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2018-09-01 / Dishing

Homegrown Heat

Of the 96 plots in the Penn State Community Garden, one produces more spiciness than all the others combined.
Michele Marchetti | Photos by Matt Fern


Emily Sandall lifts a tangle of tomato vines, ushering us through the unruly arch as we continue our summer tour of the Penn State Center for Sustainability Community Garden, located below the center’s Morning Star home.

As we weave our way through the 10-by-15 plots and the nearby pollinator garden, Sandall points out several Hemaris thysbe — commonly called the hummingbird clearwing — hovering around a vibrant butterfly bush. We are transfixed by the amber-hued insect, which looks like the mutant offspring of a hummingbird and butterfly.

“It’s a great place to be an entomologist,” she says. Sandall is a doctoral candidate in the Department of Entomology specializing in dragonflies; a tattoo of a Dragonhunter (it feeds on other dragonflies) adorns her right foot. She’s also president of the garden, a living classroom for her research.

The native plants, the insects they attract and the garden they sustain are an ecosystem in balance — and a valued resource for anyone who lacks the green space or thumb to grow at home. The garden, an official Penn State student club that’s open to the wider community, features programming and workdays about a wide range of topics, from an introduction to organic gardening to fermented foods, and plenty of opportunities to trade seeds, advice and tools.

Just 10 years ago it was an open field. A professor with a passion for gardening saw something else, and transformed it into what has grown into a fertile 0.8-acre space for 96 garden plots maintained by a diverse group of gardeners. (Students must occupy half of the garden; the remaining half is open to faculty, staff and community members.)

As we pass a well-maintained plot with a plastic snake, reinforced fencing and a sturdy tomato trellis, Sandall points out how the plots reflect their owners’ personalities. The aforementioned orderly plot belongs to a professor in the Department of Architecture; the ones growing unusual varieties belong to international students hungry for the tastes of home.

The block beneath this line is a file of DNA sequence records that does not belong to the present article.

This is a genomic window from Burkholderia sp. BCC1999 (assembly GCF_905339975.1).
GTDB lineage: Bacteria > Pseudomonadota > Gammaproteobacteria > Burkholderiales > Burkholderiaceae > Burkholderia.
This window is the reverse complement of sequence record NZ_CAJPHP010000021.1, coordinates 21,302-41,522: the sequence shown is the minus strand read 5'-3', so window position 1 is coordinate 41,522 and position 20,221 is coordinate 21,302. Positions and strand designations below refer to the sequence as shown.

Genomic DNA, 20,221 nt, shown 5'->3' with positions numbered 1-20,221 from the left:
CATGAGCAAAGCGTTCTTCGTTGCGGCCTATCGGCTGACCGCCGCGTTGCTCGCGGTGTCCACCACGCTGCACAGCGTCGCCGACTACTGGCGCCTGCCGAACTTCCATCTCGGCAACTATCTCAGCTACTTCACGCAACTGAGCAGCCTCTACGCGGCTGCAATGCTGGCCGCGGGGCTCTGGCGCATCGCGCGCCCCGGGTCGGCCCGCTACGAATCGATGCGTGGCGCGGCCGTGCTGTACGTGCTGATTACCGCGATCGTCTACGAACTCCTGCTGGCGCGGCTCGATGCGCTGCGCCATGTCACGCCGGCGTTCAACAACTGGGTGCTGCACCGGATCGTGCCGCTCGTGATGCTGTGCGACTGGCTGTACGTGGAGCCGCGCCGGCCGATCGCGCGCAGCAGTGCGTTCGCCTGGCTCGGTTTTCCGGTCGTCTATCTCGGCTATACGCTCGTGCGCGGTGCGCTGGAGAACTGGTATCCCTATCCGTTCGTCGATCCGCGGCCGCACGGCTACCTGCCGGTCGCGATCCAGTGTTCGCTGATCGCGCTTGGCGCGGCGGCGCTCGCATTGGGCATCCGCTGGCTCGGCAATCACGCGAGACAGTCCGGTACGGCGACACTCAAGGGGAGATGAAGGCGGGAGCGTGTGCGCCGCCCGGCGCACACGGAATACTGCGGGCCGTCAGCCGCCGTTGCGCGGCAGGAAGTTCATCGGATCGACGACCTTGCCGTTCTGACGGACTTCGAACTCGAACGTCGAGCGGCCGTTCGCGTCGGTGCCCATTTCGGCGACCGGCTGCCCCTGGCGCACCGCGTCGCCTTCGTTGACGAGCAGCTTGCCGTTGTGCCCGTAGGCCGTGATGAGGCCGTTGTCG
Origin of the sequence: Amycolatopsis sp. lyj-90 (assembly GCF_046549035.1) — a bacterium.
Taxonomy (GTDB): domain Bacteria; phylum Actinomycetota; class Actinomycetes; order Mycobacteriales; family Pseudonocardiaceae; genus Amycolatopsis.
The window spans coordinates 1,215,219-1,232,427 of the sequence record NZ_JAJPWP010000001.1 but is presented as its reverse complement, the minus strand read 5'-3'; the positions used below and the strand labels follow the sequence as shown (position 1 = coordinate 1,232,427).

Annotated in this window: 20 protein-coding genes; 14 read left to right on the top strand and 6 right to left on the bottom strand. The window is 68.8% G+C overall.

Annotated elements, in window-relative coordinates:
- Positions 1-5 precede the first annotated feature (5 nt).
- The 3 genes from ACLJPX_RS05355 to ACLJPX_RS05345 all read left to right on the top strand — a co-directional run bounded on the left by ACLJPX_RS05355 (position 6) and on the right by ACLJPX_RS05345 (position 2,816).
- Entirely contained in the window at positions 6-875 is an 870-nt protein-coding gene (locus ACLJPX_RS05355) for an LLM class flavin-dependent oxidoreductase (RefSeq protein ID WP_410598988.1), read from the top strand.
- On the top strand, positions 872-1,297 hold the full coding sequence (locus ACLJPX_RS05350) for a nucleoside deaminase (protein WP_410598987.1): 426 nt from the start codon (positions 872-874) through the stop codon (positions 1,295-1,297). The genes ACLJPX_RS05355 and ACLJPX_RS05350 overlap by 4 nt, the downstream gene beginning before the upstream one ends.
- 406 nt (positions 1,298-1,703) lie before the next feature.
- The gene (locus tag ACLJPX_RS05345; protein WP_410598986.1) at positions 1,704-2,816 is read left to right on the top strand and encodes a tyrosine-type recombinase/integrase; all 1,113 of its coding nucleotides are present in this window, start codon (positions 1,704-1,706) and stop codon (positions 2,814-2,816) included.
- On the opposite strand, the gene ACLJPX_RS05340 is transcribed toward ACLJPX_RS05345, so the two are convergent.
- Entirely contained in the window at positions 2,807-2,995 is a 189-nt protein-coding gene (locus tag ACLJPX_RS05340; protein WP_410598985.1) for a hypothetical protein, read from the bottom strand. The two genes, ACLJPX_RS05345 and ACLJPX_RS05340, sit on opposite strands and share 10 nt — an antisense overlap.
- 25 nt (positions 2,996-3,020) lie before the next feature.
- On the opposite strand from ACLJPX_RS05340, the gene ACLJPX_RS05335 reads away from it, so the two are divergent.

Drew Wham stands in front of his garden plot with this season's squashes. For more info on the Penn State Community Garden, visit psugarden.org.Drew Wham stands in front of his garden plot with this season's squashes. For more info on the Penn State Community Garden, visit psugarden.org.

The plot cultivated by Drew Wham tells a different story. It’s bursting with squashes: zucchini, crookneck squash and some prolific butternut that have been particularly resistant to an onslaught of squash bugs and thrips. But there’s a stranger living amid that squash family: a pepper plant with striking purple foliage. Wham has a freezer full of peppers from last year’s abundant harvest, but he couldn’t resist adding a pepper plant for show.

Wham’s appreciation for peppers goes back a few years. In 2013, then a grad student, he started studying the genetics of peppers — purely for fun. Through an online group called “The Hot Pepper,” he connected to people hybridizing pepper “landraces,” domesticated plants that have been raised in a specific area (in this case India) for multiple generations and are tougher than more readily accessible modern breeds. He signed up for a “seed train,” kind of like chain letters for vegetable hobbyists, and started trading.

“(The seeds) were coming from all over the world,” said Wham, a data scientist with Penn State. One of his favorites, a squat yellow hot pepper called Nebru, came from Australia. After starting his newly acquired seeds in a 75-gallon fish tank, Wham moved his peppers to the Penn State Community Garden. This is his fourth year maintaining a plot.

Among the peppers in his freezer is a white ghost pepper. Most ghost peppers ripen to red, but to produce this particular pepper, a breeder introduced a white gene to give the pepper an appearance that better suited its name. Wham has done his own cross-pollinating, a painstaking process that entails cutting a hole in a plastic Easter egg and placing it over an unopened bud to prevent the plant from being pollinated. Once the flower of that plant, the female, has opened, he crosses it with the pollen from his male plant


It’s a multi-year cross-pollination process — “you have to cross the children together to get what you’re after” — but Wham relishes the unfolding. “It’s kind of fun to have a slow-time hobby that you can enjoy over several years.”

Part of the fun has been introducing his friends to hot peppers. Not long after his first harvest, he hosted a gathering that allowed friends to sample his peppers, beginning with mildest and ending with the hottest pepper in the peck. One of his friends skipped the starter peppers and instead popped the hottest variety into his mouth. He immediately started sweating and pacing, wondering if his body would ever return to its normal climate-controlled environment.

The fire subsided, leaving a redefined concept of heat tolerance in its place. •SCM



Spicy Black Bean Dip
Drain 2 cans of black beans.
Blend beans with ¼ of a small can of tomato paste to thin.
Add ½ to 1 hot pepper, finely chopped.
Top with Mexican blend cheese and heat in microwave.

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